# CS计算机代考程序代写 algorithm Analysis of Algorithms

Analysis of Algorithms
V. Adamchik CSCI 570 Spring 2020 Lecture 12 University of Southern California
NP-Completeness

Outline
The P vs. NP problem Polynomial reduction

23 Problems of Hilbert
In 1900 D. Hilbert presented a list of 23 challenging (unsolved) problems in math.
Hilbert’s 10th problem:
Given a multivariate polynomial with integer coeffs, e.g. 4x2y3 − 2x4z5 + x8, devise an effectively calculable procedure for determining whether it has an integer root.

Described a model of computation, known today as the Turing Machine.
A problem P is decidable (or computable) if it can be solved by a Turing machine that halts on every input.
We say that P has an algorithm.
Alan Turing (1936, age 22)
Turing Machines were adopted in the 1960’s, years after his death.

Turing’s Inspiration
Human writes symbols on paper
The paper is a sequence of squares
No upper bound on the number of squares At most finitely many kinds of symbols Human observes one square at a time Human has only finitely many mental states
Human can change symbols and change
focus to a neighboring square, but only
based on its state and the symbol it observes
Human acts deterministically

Head moves to left or right

input (the “tape”), indefinitely extensible to the right. input consists of symbols from an alphabet Σ
# and Δ represent the start and end of the input
The machine never overwrites the leftmost symbol, but
can overwrite the rightmost symbol.
When halt(accept/reject) state is reached, the machine halts. It might also never halt, in which case we say it loops.
#
0
1
1
0
1
0
0
Δ
Δ

High Level Example of a Turing Machine
transition
The machine that takes a binary string and appends 0 to the left side of the string.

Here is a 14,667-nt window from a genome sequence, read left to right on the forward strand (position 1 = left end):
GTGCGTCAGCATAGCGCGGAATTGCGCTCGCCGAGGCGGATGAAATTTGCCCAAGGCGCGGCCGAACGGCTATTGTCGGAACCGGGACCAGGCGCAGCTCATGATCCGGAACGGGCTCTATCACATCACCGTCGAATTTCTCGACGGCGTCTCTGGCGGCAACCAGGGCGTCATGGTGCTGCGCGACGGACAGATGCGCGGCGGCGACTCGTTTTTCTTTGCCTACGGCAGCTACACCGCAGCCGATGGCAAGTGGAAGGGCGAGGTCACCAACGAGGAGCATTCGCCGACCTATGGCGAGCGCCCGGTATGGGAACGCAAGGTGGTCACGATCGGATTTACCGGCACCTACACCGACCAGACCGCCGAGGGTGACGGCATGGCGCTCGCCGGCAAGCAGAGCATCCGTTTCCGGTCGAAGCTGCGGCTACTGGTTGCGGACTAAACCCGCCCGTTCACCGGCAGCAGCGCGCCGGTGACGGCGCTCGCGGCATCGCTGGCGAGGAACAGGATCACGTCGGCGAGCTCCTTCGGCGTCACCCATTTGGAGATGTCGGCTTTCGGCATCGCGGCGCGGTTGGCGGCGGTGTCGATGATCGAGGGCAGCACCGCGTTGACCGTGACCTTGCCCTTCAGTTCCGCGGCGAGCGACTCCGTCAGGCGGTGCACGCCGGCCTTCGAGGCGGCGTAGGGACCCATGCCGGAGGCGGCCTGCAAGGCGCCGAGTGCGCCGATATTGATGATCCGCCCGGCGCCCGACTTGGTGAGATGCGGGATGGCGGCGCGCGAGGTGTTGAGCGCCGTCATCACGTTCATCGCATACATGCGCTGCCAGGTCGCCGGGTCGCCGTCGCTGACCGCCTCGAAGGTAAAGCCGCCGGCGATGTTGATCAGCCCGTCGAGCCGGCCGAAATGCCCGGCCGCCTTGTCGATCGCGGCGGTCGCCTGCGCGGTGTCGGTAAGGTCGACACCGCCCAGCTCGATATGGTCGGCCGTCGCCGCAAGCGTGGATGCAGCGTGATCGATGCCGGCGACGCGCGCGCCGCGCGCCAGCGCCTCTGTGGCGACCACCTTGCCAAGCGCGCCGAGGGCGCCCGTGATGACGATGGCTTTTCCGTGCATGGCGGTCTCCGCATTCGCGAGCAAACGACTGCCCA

states
start
0,0,R
1,1,R
Input: #10010Δ Output: #010010Δ
# – leftmost char Δ – rightmost char
Transition on each edge read,write,move (L or R)
S0
1,0,R 0,1,R
S1
halt

Runtime Complexity
Let M be a Turing machine that halts on all inputs.
Assume we compute the running time purely as a function of the length of the input string.
Definition: The running complexity is the function
f : N → N such that f(n) is the maximum number of steps that M uses on any input of length n.

Algorithms
A problem P is decidable if it can be solved by a Turing machine T that always halt.
We say that P has an algorithm.
A problem P is undecidable if there is no algorithm that solves it.
The intuition is based on the fact that there are as many problems as there real numbers, and only as many programs as there are integers, so there are not
enough programs to solve all the problems.

Complexity Classes
A fundamental complexity class P (or PTIME) is a class of decision problems that can be solved by a deterministic Turing machine in polynomial time.
A fundamental complexity class EXPTIME is a class of decision problems that can be solved by a deterministic Turing machine in
O(2 p(n) ) time, where p(n) is a polynomial.
A fundamental complexity class PSPACE is a class of decision problems that can be solved using a reasonable amount of memory (regardless time).

The Church–Turing Thesis
“Any natural / reasonable notion of computation can be simulated by a TM.”
This is not a theorem.
Is it… …an observation? …a definition? …a hypothesis? …a law of nature? …a philosophical statement?
Everyone believes it. No counterexample yet.

Hypercomputation
In 1995 Hava Siegelman proposed
Artificial Recurrent Neural Networks (ARNN). She claims that ARNNs can “compute” non-computable functions.
In 2006 Martin Davis criticized the idea in a paper “The Myth of Hypercomputation.”
Some people were disagree with Martin saying that it’s a myth that hypercomputation is a myth.

Nondeterministic Turing Machine
The deterministic Turing machine means that there is only one valid computation starting from any given input. A computation path is like a linked list.
Nondeterministic TM defined in the same way as deterministic, except that a computation is like a tree, where at any state, it’s allowed to have a number of choices.